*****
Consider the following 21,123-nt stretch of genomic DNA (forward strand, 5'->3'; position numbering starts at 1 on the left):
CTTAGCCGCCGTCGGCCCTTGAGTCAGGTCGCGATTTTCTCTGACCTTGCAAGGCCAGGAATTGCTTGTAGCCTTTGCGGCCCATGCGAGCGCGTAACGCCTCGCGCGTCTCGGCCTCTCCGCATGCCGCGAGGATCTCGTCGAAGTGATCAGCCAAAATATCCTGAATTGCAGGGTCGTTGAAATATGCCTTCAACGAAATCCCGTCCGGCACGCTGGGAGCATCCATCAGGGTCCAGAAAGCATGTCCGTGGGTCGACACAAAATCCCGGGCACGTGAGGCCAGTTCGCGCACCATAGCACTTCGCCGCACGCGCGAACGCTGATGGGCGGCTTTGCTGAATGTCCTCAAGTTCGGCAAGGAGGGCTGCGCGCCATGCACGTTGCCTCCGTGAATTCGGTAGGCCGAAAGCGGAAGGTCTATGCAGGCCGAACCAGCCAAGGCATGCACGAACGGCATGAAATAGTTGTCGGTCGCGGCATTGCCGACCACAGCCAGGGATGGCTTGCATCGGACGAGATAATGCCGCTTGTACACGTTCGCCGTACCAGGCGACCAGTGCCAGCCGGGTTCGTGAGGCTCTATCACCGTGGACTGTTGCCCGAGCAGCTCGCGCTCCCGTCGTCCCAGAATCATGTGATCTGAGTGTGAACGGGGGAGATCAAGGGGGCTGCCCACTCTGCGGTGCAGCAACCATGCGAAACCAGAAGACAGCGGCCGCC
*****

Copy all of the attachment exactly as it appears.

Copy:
Consider the following 21,123-nt stretch of genomic DNA (forward strand, 5'->3'; position numbering starts at 1 on the left):
CTTAGCCGCCGTCGGCCCTTGAGTCAGGTCGCGATTTTCTCTGACCTTGCAAGGCCAGGAATTGCTTGTAGCCTTTGCGGCCCATGCGAGCGCGTAACGCCTCGCGCGTCTCGGCCTCTCCGCATGCCGCGAGGATCTCGTCGAAGTGATCAGCCAAAATATCCTGAATTGCAGGGTCGTTGAAATATGCCTTCAACGAAATCCCGTCCGGCACGCTGGGAGCATCCATCAGGGTCCAGAAAGCATGTCCGTGGGTCGACACAAAATCCCGGGCACGTGAGGCCAGTTCGCGCACCATAGCACTTCGCCGCACGCGCGAACGCTGATGGGCGGCTTTGCTGAATGTCCTCAAGTTCGGCAAGGAGGGCTGCGCGCCATGCACGTTGCCTCCGTGAATTCGGTAGGCCGAAAGCGGAAGGTCTATGCAGGCCGAACCAGCCAAGGCATGCACGAACGGCATGAAATAGTTGTCGGTCGCGGCATTGCCGACCACAGCCAGGGATGGCTTGCATCGGACGAGATAATGCCGCTTGTACACGTTCGCCGTACCAGGCGACCAGTGCCAGCCGGGTTCGTGAGGCTCTATCACCGTGGACTGTTGCCCGAGCAGCTCGCGCTCCCGTCGTCCCAGAATCATGTGATCTGAGTGTGAACGGGGGAGATCAAGGGGGCTGCCCACTCTGCGGTGCAGCAACCATGCGAAACCAGAAGACAGCGGCCGCC